How to Deal With a Homesick Puppy

Even a small house is a big, strange world to a new pup.

Even a small house is a big, strange world to a new pup.

The whimpering coming from your new puppy is enough to break your heart—she's missing her mama's teat and her litter mates' snuggles. Your baby will adjust quickly to her new home, but in the meantime, employ some tricks to help your youngster get over her newfound feelings of solitude.

Ask the breeder to give you a piece of cloth, towel or rag from the whelping box or puppy pen. Keep it close to your puppy the first night at home. The mother's scent on the cloth is familiar and comforting to your puppy. Absent that, put a piece of your clothing in with the pup.

Purchase a crate and keep your pup confined in it, especially for the first few nights, and regularly if you are going to crate-train her. Put warm bedding in the crate. Place a towel or light blanket over the top of the cave to give her the feeling of being in a den. If your puppy gets loose in your home and wanders, she may feel displaced, and she may get hurt as well.

Place a ticking clock next to your pup's crate. The rhythmic ticks simulate her mother's heart beat. A windup clock works best. Keep it out of reach of the puppy so she doesn't have the opportunity to chew on it.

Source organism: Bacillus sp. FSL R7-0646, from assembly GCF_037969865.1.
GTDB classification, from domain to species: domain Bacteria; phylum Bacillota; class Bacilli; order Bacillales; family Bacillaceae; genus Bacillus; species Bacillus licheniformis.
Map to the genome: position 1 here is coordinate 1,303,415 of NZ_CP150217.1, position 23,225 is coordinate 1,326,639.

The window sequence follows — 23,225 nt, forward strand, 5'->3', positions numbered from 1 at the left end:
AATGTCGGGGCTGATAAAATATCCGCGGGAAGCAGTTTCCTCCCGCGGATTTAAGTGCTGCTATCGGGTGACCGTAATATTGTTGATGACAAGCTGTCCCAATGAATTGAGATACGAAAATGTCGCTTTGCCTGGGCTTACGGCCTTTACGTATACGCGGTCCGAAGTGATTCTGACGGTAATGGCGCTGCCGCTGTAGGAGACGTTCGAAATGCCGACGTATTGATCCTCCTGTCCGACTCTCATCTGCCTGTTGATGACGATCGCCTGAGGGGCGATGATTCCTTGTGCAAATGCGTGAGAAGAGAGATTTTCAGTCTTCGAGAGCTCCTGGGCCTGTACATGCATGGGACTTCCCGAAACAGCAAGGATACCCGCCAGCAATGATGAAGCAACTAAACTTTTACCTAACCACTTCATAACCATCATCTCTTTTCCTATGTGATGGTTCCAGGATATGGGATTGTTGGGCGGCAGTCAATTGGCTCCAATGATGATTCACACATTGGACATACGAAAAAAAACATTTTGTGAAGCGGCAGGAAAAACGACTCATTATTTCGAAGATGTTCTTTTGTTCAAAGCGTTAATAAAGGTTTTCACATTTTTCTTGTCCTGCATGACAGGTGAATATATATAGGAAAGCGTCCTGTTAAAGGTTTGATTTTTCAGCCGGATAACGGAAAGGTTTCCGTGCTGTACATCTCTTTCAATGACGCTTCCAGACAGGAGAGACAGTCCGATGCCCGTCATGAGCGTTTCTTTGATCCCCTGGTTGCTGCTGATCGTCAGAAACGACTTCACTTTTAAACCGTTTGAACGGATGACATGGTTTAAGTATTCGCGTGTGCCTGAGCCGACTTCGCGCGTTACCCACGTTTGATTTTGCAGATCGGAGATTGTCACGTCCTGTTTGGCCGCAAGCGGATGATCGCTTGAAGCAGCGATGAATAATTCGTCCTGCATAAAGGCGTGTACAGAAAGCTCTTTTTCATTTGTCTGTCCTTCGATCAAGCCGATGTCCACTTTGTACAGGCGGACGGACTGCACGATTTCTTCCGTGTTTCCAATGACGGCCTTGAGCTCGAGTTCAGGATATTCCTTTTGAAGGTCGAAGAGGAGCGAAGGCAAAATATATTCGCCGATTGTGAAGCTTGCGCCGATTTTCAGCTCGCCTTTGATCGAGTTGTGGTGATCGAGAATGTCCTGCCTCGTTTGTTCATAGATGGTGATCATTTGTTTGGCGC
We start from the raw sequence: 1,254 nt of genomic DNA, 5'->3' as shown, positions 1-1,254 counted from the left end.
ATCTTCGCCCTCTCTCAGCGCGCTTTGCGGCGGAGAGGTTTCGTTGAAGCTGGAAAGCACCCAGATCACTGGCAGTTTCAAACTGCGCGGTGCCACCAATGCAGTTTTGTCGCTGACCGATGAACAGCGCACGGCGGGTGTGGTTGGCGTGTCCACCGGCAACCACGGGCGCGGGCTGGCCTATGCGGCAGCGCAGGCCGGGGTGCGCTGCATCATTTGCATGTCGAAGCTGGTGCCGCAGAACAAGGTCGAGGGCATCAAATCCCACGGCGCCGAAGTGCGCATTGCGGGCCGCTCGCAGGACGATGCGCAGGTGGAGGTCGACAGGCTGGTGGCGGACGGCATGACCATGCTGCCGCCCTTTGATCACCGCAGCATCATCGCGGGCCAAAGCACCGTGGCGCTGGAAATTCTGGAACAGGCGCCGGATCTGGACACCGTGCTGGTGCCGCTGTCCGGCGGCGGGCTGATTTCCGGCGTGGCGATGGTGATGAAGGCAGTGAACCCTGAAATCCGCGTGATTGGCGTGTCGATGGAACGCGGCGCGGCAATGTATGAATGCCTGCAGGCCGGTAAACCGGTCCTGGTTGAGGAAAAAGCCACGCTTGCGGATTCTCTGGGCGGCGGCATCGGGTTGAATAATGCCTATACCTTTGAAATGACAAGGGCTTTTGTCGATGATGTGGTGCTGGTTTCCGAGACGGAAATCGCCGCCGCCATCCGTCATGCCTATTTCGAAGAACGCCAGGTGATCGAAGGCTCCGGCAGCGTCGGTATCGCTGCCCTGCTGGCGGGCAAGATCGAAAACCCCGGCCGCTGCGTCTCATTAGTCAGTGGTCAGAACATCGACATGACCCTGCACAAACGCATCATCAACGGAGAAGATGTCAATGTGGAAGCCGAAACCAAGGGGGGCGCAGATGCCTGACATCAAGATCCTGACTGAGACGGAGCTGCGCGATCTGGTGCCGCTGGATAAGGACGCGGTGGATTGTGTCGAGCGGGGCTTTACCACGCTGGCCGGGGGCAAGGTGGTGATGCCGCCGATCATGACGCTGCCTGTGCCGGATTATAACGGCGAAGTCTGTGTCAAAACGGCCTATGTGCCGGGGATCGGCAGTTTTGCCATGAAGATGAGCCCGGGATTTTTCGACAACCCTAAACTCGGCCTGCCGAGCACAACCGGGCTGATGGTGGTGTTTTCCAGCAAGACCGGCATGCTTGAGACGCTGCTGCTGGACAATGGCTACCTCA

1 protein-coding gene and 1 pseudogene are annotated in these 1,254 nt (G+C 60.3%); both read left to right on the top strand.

Place soft plush toys in her bed. She's used to cuddling with her litter mates. Even adult dogs like to cuddle with their toys.

Keep the area warm, or place a heat lamp high above the crate. Your puppy has been sleeping her whole life in a bed or box made warm by her mother and siblings.

Tough it out when your pup whimpers. Refrain from comforting her—if she sees that whimpering brings you close, she will use that as a tool to get your attention in the future. Instead, give her attention or a treat when she is quietly resting or behaving.

Items you will need

  • Cloth from breeder
  • Owner's clothing
  • Crate
  • Blanket or towel
  • Bedding
  • Windup clock
  • Soft toys


  • Your new puppy should be taken out to potty whenever she wakes up from a nap. She cannot be expected to hold her bladder for more than two hours during the daytime or during the first few nights at home.


  • Do not put in your puppy's crate clothing with zippers, buttons or anything that your pup can chew and swallow. Bowel obstructions can be life-threatening.

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About the Author

Elle Smith has been an advertising professional for more than 25 years. Her work for ABC, CBS and Sony Pictures Television has appeared on radio, on air, in print and outdoors. In addition, Smith has more than 20 years experience in marketing, graphic arts, commercial photography and print production, and is a licensed real estate agent with property management certification in California.

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